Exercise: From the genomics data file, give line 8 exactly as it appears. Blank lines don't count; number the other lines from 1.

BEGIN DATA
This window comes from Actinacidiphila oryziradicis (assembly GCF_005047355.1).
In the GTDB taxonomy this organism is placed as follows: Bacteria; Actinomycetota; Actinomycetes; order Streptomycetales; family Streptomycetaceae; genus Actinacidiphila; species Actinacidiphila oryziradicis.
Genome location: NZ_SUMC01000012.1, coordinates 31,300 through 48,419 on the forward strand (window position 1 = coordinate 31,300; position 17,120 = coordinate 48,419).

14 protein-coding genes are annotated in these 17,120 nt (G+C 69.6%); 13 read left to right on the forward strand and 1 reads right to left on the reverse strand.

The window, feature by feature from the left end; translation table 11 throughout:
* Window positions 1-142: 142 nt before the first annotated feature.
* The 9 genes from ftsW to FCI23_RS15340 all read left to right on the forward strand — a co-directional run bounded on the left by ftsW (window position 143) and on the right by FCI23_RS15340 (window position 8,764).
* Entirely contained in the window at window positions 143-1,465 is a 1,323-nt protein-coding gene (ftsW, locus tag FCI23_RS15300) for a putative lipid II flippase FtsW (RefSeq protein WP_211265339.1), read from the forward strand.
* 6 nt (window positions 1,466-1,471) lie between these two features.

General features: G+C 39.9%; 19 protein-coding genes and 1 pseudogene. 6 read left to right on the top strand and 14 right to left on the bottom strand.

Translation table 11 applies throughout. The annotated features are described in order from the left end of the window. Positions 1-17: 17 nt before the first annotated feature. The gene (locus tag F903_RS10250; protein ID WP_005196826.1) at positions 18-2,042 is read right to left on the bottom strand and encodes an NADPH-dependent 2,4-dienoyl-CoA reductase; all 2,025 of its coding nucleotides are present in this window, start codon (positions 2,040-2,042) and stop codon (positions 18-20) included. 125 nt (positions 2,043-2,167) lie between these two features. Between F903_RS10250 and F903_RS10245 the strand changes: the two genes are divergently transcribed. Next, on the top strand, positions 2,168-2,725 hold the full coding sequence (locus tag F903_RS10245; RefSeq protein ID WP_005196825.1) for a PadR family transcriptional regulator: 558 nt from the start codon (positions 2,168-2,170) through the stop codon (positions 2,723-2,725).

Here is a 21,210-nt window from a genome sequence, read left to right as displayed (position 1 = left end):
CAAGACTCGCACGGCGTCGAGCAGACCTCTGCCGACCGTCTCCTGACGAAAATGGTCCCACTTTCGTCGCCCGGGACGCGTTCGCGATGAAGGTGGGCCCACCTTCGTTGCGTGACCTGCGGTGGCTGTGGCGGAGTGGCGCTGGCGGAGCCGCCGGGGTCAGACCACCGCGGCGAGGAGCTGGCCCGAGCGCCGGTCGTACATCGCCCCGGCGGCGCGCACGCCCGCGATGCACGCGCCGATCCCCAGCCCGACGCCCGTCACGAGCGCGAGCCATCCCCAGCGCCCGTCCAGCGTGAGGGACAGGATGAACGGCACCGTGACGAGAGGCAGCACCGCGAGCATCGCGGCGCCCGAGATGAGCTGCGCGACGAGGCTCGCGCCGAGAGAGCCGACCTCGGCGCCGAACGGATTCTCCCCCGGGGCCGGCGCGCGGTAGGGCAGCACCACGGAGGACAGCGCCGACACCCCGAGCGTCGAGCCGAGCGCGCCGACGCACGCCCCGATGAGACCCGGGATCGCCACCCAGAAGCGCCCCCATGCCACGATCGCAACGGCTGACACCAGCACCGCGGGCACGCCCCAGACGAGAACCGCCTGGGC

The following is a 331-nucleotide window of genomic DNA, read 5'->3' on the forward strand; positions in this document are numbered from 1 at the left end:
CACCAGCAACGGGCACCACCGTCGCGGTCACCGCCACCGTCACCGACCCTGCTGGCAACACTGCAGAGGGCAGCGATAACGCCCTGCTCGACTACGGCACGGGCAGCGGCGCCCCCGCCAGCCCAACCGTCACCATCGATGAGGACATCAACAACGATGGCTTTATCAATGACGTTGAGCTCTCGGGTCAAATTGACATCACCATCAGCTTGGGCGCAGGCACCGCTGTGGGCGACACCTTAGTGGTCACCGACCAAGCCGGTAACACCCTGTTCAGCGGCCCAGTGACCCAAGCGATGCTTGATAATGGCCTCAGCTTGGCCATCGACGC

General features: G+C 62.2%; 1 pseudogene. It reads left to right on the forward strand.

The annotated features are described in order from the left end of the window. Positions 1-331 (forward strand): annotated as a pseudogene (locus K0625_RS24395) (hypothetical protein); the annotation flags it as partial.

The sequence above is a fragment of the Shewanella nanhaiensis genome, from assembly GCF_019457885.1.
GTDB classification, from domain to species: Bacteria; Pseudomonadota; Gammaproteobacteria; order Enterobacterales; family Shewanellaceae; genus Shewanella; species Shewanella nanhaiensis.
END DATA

* Entirely contained in the window at window positions 143-1,465 is a 1,323-nt protein-coding gene (ftsW, locus tag FCI23_RS15300) for a putative lipid II flippase FtsW (RefSeq protein WP_211265339.1), read from the forward strand.